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Ouya's top priority: Finding a killer app Exclusive
Ouya's top priority: Finding a killer app
October 17, 2012 | By Eric Caoili

October 17, 2012 | By Eric Caoili
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    16 comments
More: Console/PC, Indie, Business/Marketing, Exclusive



When Ouya's Kickstarter campaign to build an Android-based game console ended two months ago, the team had raised $8.6 million. That's nine times greater than its initial goal.

Most of that money is going toward manufacturing preordered consoles for next March's launch, and getting Ouya's SDK ready for developers to begin tinkering with. But there's another effort Ouya is putting its cash behind that hasn't received much attention: funding game development.

"Part of any success with a new platform is making sure that we have great content on it," Ouya CEO Julie Uhrman explains to Gamasutra. "We definitely want to put money into game development. We're having conversations with a number of developers about their best projects that will sort of showcase the potential of Ouya."

Despite all the hype Ouya has received for promising a product that will disrupt the home console market -- whether that's through the system's digital-only games, free-to-play approach, or hacker-friendly concept -- the group believes it needs to act like other home console makers in one regard, which is acting as a first-party publisher.

And for Ouya to keep the positive buzz going for its hardware after launching, the console will need its own Mario or Halo to entice gamers.

The company has already unveiled one first-party initiative, an Ouya-exclusive series of episodic content based on Human Element, the upcoming zombie game from Infinity Ward veteran Robert Bowling's new studio Robotoki.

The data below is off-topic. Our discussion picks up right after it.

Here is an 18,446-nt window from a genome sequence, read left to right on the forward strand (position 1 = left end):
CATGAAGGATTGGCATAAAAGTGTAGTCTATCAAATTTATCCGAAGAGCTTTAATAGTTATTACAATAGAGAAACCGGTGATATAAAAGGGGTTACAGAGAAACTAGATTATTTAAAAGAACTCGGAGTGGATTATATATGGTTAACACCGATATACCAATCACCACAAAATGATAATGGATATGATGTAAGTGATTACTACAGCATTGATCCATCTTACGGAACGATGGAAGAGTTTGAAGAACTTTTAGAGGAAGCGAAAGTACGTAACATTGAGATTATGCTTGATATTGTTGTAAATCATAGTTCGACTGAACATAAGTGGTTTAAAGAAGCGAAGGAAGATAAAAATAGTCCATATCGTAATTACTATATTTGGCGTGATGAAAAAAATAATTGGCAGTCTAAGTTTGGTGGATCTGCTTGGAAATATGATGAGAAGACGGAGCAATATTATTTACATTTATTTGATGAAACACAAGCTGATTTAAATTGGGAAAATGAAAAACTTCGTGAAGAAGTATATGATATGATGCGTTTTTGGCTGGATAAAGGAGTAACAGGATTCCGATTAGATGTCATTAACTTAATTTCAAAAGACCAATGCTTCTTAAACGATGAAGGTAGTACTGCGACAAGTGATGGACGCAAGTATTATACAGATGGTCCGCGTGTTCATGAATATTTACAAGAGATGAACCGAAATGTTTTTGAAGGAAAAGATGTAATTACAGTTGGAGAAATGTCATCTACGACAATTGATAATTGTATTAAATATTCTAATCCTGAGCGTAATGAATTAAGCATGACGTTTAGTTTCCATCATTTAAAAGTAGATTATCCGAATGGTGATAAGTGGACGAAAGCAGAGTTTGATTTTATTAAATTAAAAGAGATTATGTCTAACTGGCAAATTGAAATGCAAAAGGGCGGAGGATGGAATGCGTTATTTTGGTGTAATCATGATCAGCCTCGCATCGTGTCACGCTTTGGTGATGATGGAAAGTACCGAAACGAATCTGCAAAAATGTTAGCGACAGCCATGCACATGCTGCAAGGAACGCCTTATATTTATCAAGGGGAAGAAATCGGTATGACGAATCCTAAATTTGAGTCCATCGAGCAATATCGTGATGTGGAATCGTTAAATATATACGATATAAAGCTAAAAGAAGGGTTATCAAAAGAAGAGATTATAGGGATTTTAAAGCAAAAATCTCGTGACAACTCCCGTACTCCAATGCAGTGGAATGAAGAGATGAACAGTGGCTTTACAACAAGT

Ouya is talking with a number of other developers to make similar deals. "We understand that great games take a long time to develop and build, and we want to make sure we're having conversations today so we can bring them to Ouya as close to launch as possible," says Uhrman.

She adds that Ouya is looking to fund games from every genre, including first-person shooters, platformers, sports titles, RPGs, and even family-targeted releases.

Even though it's backing projects, the team doesn't intend to get overly involved in the development process with its partners. "We defer to the creative genius of developers," Uhrman clarifies. "We'll let them do what they do best while we focus on our day jobs. ... The developers retain full control over their IP and make all decisions as it relates to their games, including how to price."


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Comments


Ron Dippold
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My killer app would be a system task that recognizes Another Zombie Game and shuts the console down.

Seriously though, yes, if you want everyone else beyond the 65K kickstarter funders to get yet another console cluttering up the place (what a hassle) you're going to need some compelling exclusive content. It's the only reason I buy those living room boat anchors any more.

Doug Poston
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On the plus side, as far as boat anchors go, the Ouya is lightweight. ;)

Johannes Thorsteinsson
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I currently only have a PS2 and a Wii connected to my TV but I am pretty sure they will join the original xbox and the sega mega drive in the garage once the OUYA comes out.

Eric Geer
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I don't think it will be cluttering up much...

https://s3.amazonaws.com/ksr/projects/183979/posts/283033/image-14 5099-full.jpg?1344352266

Ron Dippold
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Fair enough, it's certainly petit (so more like a sabiki than an anchor).

Mostly though, it's not the physical size: it's the cables, the extra controller, the allocating a space on the AV receiver, the programming a slot on on the remote. A new device is just a pain in the ass.